Culture Question:

What are Americans' attitudes towards their children’s independence when they are 18 years old?

(posted: March 31, 2011)

A student first asked me this question in an American Culture class I taught several years ago. Since then other students have asked similar questions. I sent the question to many American friends, or people I know who live in the U.S., and some of them sent it to other friends of theirs. Some of the responses are below:


Our daughter will be 19 in a few weeks and is in her first year at college.  We think she should make her own decisions, so she has chosen the school she will attend and the courses she will take. We try to be as helpful as possible and while we have always encouraged her to make her own decisions, we have tried to teach her how to make those decisions the best way too.

Probably not all parents feel the same way, and if our daughter was a different kind of person, we might feel differently too.  I think many American children can make good decisions at 18. They will make some mistakes because they are still young, but will learn from their mistakes.
B – Washington State – Western U.S.


It's a gradual thing; at that age, any ties of dependence are based more on economics than law or brute force.
D – Minnesota – Midwest U.S.


I think it's as difficult for American parents as it is for Chinese parents when their children turn 18. It's very hard to stop thinking of them as children, and to allow them to make their own decisions. It's a struggle that lasts a long time in some families. I think this is a universal problem!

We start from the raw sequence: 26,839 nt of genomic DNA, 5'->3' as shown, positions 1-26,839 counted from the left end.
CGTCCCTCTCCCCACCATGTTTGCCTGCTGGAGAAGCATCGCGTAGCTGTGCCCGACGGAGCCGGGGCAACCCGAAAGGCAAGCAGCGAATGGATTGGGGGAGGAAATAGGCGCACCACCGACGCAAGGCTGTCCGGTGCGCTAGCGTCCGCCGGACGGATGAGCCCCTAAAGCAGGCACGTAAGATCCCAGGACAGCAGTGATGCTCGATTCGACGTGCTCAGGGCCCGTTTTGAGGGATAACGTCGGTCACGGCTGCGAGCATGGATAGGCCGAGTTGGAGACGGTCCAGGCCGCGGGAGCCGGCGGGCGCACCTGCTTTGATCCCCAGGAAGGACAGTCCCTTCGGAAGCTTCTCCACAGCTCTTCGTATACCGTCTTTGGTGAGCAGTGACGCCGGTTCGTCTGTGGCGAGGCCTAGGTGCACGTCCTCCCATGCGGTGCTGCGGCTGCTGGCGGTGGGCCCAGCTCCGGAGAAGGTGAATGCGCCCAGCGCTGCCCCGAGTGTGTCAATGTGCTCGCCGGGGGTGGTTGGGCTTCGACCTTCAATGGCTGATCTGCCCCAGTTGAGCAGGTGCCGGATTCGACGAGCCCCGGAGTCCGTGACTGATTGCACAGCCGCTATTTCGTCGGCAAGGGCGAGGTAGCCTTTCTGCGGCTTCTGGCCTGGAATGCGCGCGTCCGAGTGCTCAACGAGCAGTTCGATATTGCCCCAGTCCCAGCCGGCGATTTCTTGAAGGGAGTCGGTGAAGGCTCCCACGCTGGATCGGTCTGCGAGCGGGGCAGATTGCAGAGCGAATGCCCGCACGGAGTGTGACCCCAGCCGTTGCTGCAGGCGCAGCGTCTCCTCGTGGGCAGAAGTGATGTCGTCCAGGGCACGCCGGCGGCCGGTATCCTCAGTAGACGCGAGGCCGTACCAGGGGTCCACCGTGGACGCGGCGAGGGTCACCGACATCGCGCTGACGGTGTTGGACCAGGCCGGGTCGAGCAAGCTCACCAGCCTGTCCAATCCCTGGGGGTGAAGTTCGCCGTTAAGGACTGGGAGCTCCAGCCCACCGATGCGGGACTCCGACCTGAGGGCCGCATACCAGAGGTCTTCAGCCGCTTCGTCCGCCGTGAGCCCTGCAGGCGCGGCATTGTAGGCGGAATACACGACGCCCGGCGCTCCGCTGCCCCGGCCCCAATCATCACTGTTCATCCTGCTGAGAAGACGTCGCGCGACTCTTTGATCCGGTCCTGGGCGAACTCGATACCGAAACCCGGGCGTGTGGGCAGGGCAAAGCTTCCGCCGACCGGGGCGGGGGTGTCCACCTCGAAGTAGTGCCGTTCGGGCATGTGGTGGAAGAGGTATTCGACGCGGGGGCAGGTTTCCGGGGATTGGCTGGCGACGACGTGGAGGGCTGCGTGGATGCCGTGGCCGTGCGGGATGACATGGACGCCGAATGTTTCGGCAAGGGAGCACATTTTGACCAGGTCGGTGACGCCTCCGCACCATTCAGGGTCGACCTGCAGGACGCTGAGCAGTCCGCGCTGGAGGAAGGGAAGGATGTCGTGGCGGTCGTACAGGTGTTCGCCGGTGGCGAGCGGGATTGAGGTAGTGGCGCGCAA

E – U.S.A.


Some families allow their children to live at home when they go to the university or begin working. It is expensive to live alone. Other families give their children money to start their lives in their own apartments. Some families have no money to help their children and the children must work very hard.
K – Minnesota – Midwest U.S.


This varies from family to family. Families who have the financial resources tend to help their children into their early 20s. But it's by no means universal, even within a family. My sisters and I all went directly to college; my brother went to work instead, and went back to college years later.

By law, you're independent for most purposes at age 18 (voting, military, most contracts like apartments and college and getting a car loan), and for all purposes at age 21 (alcohol, guardianships, etc.).
F – Boston – New England


For the most part they are nudged out of the nest unless they are going to school ...
C – Asian-Canadian living in Oklahoma, Great Plains


We think it's time for them to go to college and get an education that will allow them to support themselves and contribute something to society or move out and get a job.

Most kids receive ongoing support from their families through college and sometimes beyond because it is increasingly difficult for them to find jobs even with a college education that pay a living wage.
L – Minnesota – Midwest U.S.


Get out of the house and get a job. 
G – U.S.A.


Generally, Americans think that by 18 a child is able to make decisions about how to live their own life.
D – Wisconsin – Midwest U.S.


Some of my friends have had bad times with their families and cut off ties with them when they reach 18. Others stay very close with their families, even when they grow much older.

Many Americans go to college when they are 18, and that tends to make them more independent. At 18, you are legally an adult in the U.S. You are allowed to vote in elections, join the military, get married and a host of other things.
P – Minnesota – Midwest U.S.

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